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Old December 31st, 2003, 03:33 PM   #61
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From what I understand, the 1 micron and smaller grain sizes are all diamond... at least that's all I've been able to find that small. In the article Vendible just mentioned, it says diamond is too hard on the glass and causes big gouges that are easily noticable in the image. I've been thinking about giving it a try anyway, just to see what happens.
http://www.facetingmachines.com/polishes.shtml has some very fine diamond compounds, sprays, and slurries (dust & lubricant). Appearently, these are used for polishing purposes. Basically we're trying to get as close as possible to polish without actually polishing the glass. So maybe 3 micron is the best option until Vendible finishes his experiments with the coating he bought.
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Old December 31st, 2003, 03:36 PM   #62
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Ideally, we'll be able to grind/coat the flat side of the first plano-convex condeser lens. That would eliminate the plain piece of glass but accomplish the same result (much like the SLR's ground fresnel lens).
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Old December 31st, 2003, 05:30 PM   #63
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upside or not?

<<<-- Originally posted by Vendible Book : Filip,
Actually the image produced by the 35mm lens is both upside down and left-right reversed.

>>>>---

i think you are wrong on this. maybe i do not understand something, but if you extract (in SLR cameras) mirror, and penta roof prism - what you get? just the image which is upside down. i just took the lens from my AGUS35 and looked thru it - yes, it's of course upside down, but when i turn my head upside down, i can read everything thru this lens. i also tested it with frosted CD (just to be sure everything is checked) - and the image is still upside down. but not reverted left-right.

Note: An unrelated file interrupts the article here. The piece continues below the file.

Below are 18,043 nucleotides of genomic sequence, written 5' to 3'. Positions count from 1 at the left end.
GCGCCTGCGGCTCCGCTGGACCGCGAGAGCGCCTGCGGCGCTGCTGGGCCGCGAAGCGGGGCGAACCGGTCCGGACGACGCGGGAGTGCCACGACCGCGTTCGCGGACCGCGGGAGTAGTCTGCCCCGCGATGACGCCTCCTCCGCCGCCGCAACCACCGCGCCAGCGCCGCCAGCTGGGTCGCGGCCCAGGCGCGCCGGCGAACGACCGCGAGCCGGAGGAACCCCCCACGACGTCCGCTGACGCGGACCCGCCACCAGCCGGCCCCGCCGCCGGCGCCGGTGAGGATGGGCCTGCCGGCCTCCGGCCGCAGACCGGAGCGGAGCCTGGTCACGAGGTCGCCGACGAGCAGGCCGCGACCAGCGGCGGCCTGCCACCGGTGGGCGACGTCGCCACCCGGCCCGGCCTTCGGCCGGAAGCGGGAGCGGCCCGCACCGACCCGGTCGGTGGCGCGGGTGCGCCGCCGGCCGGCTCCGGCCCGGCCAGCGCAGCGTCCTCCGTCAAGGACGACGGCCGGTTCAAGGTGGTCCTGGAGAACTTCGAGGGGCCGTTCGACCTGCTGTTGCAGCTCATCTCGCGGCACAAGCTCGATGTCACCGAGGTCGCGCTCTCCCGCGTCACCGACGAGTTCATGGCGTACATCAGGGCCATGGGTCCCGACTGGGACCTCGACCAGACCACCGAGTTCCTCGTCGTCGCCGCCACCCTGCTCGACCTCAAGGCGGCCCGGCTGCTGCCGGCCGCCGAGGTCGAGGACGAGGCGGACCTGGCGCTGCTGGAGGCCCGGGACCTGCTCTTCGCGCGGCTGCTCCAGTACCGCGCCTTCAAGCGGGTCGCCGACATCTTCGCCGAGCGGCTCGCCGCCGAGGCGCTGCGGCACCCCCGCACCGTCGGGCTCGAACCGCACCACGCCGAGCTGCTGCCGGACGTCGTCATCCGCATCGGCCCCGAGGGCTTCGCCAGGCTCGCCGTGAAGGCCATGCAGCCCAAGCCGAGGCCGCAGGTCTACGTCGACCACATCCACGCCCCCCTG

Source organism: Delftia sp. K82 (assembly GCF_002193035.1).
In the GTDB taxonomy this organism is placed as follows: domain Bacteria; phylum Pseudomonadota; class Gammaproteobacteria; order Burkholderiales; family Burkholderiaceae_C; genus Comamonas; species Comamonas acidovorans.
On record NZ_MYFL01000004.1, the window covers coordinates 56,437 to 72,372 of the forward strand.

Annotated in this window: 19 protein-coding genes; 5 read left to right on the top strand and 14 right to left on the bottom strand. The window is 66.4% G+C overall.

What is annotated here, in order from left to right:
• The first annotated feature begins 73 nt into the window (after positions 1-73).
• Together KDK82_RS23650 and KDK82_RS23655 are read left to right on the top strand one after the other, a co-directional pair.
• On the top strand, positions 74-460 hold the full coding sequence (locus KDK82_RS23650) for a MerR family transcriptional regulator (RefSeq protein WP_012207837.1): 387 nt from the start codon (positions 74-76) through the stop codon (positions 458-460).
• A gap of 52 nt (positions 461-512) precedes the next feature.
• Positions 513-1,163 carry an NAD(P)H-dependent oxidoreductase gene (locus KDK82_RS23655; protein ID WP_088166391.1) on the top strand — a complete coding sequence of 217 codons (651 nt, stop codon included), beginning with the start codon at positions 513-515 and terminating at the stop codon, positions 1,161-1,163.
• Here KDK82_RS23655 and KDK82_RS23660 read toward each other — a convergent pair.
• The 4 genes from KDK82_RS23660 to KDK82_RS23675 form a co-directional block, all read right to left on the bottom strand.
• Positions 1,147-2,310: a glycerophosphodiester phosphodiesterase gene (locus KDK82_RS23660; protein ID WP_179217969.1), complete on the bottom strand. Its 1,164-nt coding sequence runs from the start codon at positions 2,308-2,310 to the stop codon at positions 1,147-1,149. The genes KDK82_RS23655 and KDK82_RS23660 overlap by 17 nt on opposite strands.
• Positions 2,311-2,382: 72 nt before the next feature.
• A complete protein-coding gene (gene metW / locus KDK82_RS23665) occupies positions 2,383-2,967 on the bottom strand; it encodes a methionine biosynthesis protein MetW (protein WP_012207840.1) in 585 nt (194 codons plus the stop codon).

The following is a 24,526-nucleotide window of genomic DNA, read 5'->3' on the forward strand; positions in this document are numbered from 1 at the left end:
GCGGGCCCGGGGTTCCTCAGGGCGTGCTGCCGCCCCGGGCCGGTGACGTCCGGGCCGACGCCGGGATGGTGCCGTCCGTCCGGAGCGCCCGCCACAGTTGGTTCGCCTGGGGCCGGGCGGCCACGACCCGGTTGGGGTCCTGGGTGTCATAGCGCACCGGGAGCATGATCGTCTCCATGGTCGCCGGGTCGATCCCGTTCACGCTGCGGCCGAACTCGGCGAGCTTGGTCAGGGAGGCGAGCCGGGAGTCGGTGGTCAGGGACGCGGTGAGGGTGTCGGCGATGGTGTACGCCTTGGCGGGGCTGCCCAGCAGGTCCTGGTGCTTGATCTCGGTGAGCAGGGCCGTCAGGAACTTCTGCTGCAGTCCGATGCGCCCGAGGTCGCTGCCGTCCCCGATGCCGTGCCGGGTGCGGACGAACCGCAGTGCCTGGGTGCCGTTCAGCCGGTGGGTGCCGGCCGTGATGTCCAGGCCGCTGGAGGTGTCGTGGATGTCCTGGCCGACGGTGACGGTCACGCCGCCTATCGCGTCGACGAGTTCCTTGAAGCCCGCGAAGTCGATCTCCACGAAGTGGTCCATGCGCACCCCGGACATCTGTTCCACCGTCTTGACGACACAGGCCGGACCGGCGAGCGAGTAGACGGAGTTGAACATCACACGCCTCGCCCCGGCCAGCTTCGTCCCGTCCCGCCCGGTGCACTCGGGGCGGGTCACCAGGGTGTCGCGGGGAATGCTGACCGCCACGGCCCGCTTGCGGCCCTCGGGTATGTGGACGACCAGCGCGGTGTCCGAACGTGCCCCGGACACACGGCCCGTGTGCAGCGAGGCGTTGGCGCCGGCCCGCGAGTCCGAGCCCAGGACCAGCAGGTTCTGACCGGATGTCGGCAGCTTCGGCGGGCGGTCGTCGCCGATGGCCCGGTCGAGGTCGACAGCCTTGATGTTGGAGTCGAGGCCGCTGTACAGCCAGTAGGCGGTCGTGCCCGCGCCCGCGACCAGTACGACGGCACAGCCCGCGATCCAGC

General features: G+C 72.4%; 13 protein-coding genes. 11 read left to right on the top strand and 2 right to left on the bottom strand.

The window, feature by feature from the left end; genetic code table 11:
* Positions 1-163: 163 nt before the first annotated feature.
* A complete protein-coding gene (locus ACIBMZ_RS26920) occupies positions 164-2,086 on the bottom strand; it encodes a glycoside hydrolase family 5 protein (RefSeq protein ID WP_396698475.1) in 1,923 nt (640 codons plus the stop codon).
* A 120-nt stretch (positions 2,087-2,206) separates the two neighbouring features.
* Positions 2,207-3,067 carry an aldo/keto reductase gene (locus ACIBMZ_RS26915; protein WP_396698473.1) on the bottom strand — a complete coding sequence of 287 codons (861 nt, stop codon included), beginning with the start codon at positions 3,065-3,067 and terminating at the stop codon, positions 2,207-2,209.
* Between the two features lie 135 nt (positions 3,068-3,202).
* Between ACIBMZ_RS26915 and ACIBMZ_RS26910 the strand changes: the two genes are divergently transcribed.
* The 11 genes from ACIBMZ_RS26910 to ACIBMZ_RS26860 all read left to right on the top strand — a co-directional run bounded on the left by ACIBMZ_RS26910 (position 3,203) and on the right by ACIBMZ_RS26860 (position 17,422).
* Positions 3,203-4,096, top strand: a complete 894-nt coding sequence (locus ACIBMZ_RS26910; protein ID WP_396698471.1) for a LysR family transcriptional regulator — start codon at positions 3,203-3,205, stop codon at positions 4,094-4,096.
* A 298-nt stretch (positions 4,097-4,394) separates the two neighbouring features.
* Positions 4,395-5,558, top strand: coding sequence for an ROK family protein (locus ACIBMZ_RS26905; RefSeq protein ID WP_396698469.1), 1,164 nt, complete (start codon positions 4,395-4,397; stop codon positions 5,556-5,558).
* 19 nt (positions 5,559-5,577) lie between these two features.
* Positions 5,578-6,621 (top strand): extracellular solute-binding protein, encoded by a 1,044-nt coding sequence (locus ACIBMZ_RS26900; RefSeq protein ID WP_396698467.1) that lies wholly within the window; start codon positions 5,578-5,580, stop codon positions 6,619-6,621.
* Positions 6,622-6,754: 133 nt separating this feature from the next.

>>>>>>-- (Vendible's quote)
right. A dove prism only inverts the image up-down, not left-right.
>>>>>>>

so if above is true for dove prism (i cannot check it right now, i beleive i will found it in next few days, when i receive dove for testing) - that means - no need for pentaprism, roof or no roof.

>>>>>>-- (Vendible's quote)
Honestly I don't know much about the film/cinema frame spec. I only see the standard 35mm camera produces frames of 24x36mm. What kind of lens do you use for half of that frame? -->>>

i didn't thought about any specific lens. i'm using "normal" 35mm still camera (read cheap) lens for testing etc.
i just said that film frame dimensions are:

1.33 Full Gate 24x18mm

(1.33 stands for proportion of the frame - 24:18)

that is two times smaller then normal 35mm still cameras frame, so this means that we can still zoom into it and to have proper image - compare to film (cinema) frame size. and if you are talking about roof prism and your experiment - even with the smaller frame - it is possible to reach film look... i hope.


filip

p.s.

happy new year
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Old December 31st, 2003, 05:43 PM   #64
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16 mm C-mount trials

The home-made ground glass instructions are interesting, and they've inspired me to return to an abandoned project. For a while I've been playing with a C-mount adapter - like a 16 mm version of the 35 mm adapters. The depth of field is, of course, greater with 16 mm than with 35 mm (especially full-frame) but you can get very fast 16 mm lenses - 25 mm f/0.95 and 16-44 mm f/1.1 for example.

The other advantage of 16 mm is that it is easier to avoid darkening around the edges of the frame. A 20 mm diameter plano-convex lens can be used as the condenser. I've got my system to work with an aerial image (ie no GG), but the penalty is great depth of field: the video lens can focus the 3D aerial image too well.